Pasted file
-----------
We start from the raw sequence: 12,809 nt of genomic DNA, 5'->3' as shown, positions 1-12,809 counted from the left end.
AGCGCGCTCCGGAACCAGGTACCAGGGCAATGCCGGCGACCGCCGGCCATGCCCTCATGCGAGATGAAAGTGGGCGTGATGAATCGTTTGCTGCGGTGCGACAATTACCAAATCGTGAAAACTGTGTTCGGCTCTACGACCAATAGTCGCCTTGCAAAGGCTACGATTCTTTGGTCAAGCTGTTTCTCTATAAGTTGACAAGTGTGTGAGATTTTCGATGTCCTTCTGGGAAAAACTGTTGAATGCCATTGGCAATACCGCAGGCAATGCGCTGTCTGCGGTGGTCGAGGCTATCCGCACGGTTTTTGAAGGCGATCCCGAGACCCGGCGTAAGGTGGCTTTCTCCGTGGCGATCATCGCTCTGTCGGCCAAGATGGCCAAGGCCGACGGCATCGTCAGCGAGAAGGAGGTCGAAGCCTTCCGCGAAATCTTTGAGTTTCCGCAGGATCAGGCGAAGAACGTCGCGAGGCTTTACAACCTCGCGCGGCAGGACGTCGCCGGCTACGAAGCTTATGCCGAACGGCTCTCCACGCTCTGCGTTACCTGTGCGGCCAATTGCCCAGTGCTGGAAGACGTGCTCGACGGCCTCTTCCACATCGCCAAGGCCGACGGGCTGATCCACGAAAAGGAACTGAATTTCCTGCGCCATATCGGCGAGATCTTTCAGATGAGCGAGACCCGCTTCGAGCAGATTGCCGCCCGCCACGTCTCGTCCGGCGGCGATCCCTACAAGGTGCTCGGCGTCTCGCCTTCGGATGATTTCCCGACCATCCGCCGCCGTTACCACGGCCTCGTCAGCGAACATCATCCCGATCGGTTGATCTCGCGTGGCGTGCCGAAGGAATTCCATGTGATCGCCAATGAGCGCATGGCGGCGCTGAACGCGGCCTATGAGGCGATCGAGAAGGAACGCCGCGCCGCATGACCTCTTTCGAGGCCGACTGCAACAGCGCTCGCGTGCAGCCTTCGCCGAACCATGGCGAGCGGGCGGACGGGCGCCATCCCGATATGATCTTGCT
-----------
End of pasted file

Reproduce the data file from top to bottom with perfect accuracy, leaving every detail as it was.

We start from the raw sequence: 12,809 nt of genomic DNA, 5'->3' as shown, positions 1-12,809 counted from the left end.
AGCGCGCTCCGGAACCAGGTACCAGGGCAATGCCGGCGACCGCCGGCCATGCCCTCATGCGAGATGAAAGTGGGCGTGATGAATCGTTTGCTGCGGTGCGACAATTACCAAATCGTGAAAACTGTGTTCGGCTCTACGACCAATAGTCGCCTTGCAAAGGCTACGATTCTTTGGTCAAGCTGTTTCTCTATAAGTTGACAAGTGTGTGAGATTTTCGATGTCCTTCTGGGAAAAACTGTTGAATGCCATTGGCAATACCGCAGGCAATGCGCTGTCTGCGGTGGTCGAGGCTATCCGCACGGTTTTTGAAGGCGATCCCGAGACCCGGCGTAAGGTGGCTTTCTCCGTGGCGATCATCGCTCTGTCGGCCAAGATGGCCAAGGCCGACGGCATCGTCAGCGAGAAGGAGGTCGAAGCCTTCCGCGAAATCTTTGAGTTTCCGCAGGATCAGGCGAAGAACGTCGCGAGGCTTTACAACCTCGCGCGGCAGGACGTCGCCGGCTACGAAGCTTATGCCGAACGGCTCTCCACGCTCTGCGTTACCTGTGCGGCCAATTGCCCAGTGCTGGAAGACGTGCTCGACGGCCTCTTCCACATCGCCAAGGCCGACGGGCTGATCCACGAAAAGGAACTGAATTTCCTGCGCCATATCGGCGAGATCTTTCAGATGAGCGAGACCCGCTTCGAGCAGATTGCCGCCCGCCACGTCTCGTCCGGCGGCGATCCCTACAAGGTGCTCGGCGTCTCGCCTTCGGATGATTTCCCGACCATCCGCCGCCGTTACCACGGCCTCGTCAGCGAACATCATCCCGATCGGTTGATCTCGCGTGGCGTGCCGAAGGAATTCCATGTGATCGCCAATGAGCGCATGGCGGCGCTGAACGCGGCCTATGAGGCGATCGAGAAGGAACGCCGCGCCGCATGACCTCTTTCGAGGCCGACTGCAACAGCGCTCGCGTGCAGCCTTCGCCGAACCATGGCGAGCGGGCGGACGGGCGCCATCCCGATATGATCTTGCT